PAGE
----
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Virginia Community Wood Energy Program Sows the Seeds for Appalachian Wood Energy Hub

Biomass CycleCenter for Natural Capital activities in Southwest Virginia continue to focus on the development of the Appalachian Wood Energy Hub.  The Appalachian Wood Energy Hub will be at the center of an effort to support forest, river, and community health, improve biodiversity and reduce the chance of catastrophic wildfires by taking the otherwise no/low value material left on the forest floor after harvests, wildfire fuel loads and invasive species to create a variety of energy products for local markets.  Potential products of the Hub include wood fuels and co-products (biochar, hardwood charcoal, mulch, compost and potentially aviation biofuels).  The Community Energy Program, in collaboration with the Commercial Aviation Alternative Fuels Initiative (CAAFI,, University of Virginia Department of Systems Engineering and the University of Tennessee Knoxville are partnering to seek funding for identifying optimal locations and logistics for successfully establishing the Appalachian Wood Energy Hub.  Two pre-proposals for the Biomass Research and Development Initiative were submitted and one proposal, to examine feedstock supply, production on mine lands and delivery logistics in SWVA was accepted and a full proposal will be prepared for an end-of September submission.  Additionally, the Appalachian Regional Commission has expressed interest in investing in the wood products sector in SWVA and the Cumberland Plateau Planning District Commission, who have wood fuel development as one of their strategic goals, has offered to assist with the submission of a Power pre-proposal for a planning grant to identify the optimal locations for establishing the Wood Energy Hub.  Finally, the general response to the idea of establishing a Cooperative Weed Management Area has been very positive. An initial meeting will be held on September 11th, in Lebanon, VA. The founder of the Blue Ridge PRISM will share his experience in establishing a CWMA. Management of invasive species will generate low/no value woody biomass that could potentially be used for wood fuels.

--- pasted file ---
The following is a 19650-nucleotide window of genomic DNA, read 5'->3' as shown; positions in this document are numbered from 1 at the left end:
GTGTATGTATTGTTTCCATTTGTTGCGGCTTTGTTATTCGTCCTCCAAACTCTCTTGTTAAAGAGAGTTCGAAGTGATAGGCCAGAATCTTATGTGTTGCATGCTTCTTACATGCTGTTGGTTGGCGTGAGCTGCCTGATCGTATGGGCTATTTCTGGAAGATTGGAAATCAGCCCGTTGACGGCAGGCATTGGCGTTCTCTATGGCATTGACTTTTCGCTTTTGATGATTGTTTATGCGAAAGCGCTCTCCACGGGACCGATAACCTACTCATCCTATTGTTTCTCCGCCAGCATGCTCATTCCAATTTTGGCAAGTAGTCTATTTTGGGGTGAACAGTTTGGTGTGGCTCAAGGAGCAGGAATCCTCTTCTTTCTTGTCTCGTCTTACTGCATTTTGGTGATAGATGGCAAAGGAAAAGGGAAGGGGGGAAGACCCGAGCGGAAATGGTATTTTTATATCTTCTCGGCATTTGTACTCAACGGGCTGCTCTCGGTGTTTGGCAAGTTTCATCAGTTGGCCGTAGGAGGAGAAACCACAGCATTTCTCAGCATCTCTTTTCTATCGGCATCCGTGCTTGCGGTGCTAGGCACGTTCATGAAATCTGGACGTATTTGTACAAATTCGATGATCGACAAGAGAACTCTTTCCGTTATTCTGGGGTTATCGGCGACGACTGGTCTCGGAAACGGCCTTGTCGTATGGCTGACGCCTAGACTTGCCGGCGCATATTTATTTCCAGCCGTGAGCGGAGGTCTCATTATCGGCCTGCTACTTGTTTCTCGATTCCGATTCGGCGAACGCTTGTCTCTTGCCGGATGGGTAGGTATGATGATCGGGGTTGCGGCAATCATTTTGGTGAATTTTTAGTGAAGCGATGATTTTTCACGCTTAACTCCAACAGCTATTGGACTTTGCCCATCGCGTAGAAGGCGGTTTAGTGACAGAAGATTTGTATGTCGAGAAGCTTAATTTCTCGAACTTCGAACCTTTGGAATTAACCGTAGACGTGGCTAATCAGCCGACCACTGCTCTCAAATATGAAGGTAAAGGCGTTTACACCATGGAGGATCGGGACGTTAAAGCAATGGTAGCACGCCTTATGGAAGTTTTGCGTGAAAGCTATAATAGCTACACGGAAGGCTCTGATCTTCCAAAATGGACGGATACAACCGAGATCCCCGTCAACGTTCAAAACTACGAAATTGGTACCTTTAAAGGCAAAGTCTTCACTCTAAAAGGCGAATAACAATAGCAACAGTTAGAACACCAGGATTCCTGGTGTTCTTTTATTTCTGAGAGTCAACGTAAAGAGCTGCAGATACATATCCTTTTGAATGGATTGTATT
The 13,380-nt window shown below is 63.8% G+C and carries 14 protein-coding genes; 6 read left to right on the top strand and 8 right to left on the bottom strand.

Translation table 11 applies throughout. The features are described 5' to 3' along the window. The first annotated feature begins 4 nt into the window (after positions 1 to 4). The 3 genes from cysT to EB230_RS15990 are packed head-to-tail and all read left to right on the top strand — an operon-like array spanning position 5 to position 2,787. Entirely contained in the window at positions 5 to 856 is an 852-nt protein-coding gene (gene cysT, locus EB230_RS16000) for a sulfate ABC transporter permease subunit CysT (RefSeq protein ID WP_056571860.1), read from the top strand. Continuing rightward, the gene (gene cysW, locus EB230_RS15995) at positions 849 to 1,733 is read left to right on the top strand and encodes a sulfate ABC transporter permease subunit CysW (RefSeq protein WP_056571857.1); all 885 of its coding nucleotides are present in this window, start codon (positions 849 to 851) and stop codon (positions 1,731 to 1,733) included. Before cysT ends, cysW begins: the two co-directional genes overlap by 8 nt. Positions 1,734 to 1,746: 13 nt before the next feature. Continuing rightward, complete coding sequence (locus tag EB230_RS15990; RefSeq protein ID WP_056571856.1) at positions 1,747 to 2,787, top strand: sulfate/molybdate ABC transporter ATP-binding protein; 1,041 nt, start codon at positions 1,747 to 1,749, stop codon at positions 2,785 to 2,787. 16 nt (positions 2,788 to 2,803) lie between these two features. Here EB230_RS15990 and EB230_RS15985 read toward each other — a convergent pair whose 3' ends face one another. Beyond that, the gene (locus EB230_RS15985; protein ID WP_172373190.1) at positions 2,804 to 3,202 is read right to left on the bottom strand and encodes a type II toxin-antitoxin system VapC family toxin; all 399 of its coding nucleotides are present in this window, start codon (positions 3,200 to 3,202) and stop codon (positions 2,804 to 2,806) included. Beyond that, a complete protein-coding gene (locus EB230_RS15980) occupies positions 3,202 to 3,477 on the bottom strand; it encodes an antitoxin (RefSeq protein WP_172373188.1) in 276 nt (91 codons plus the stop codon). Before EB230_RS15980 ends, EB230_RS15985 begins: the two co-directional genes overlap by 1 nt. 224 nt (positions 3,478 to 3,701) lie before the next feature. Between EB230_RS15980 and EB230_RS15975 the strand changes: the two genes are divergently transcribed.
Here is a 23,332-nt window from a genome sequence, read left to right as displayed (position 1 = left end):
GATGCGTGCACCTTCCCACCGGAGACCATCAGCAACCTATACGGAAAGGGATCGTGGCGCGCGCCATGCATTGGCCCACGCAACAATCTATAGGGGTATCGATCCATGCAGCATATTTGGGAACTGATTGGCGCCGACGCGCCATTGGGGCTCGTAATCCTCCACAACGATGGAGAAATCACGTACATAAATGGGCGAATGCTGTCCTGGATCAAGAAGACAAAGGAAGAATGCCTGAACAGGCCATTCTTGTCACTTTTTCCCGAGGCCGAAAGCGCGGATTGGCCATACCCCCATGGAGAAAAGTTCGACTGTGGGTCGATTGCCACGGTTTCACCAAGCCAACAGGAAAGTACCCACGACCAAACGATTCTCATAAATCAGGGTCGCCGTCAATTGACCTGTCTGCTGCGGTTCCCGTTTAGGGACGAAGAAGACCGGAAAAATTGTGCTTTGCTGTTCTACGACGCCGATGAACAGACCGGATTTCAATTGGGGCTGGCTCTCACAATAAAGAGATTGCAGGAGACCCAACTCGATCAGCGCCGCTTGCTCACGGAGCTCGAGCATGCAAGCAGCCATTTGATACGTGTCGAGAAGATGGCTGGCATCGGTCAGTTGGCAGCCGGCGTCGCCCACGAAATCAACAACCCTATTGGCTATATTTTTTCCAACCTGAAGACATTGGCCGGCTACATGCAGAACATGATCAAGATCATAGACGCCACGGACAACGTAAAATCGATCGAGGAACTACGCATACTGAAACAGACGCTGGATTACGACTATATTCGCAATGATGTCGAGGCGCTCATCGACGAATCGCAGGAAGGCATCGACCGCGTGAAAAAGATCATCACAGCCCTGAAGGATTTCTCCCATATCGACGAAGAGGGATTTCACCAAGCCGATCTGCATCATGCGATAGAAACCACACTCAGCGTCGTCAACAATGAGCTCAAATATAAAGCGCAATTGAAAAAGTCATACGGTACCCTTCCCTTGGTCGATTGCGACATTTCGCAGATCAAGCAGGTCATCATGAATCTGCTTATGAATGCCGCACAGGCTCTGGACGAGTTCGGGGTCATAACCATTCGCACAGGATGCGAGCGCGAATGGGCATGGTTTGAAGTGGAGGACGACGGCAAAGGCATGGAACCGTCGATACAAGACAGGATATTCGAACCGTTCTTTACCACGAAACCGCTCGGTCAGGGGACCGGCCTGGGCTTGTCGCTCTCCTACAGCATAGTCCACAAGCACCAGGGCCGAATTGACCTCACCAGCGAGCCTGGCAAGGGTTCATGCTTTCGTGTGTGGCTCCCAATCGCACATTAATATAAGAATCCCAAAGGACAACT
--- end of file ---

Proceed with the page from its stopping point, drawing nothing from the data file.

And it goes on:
Beyond Southwest Virginia, the Supervisor of the George Washington and Jefferson National Forest has asked for a second meeting to explore how Stewardship Contracting might be utilized as a vehicle to engage with and promote economic development in communities adjacent to the National Forest.  In the Eastern Piedmont, the Community Energy Program is arranging for CAAFI and partners to tour the recently closed Bear Island Pulp and Paper mill, to see if it might be repurposed for aviation biofuel production.  Finally, in mid-September, senior staff will attending the Mid Atlantic Biomass Energy Conference and Expo in State College, Pennsylvania to participate in a session exploring the establishment of a Mid-Atlantic Biomass Energy Association.  More to come, stay tuned!


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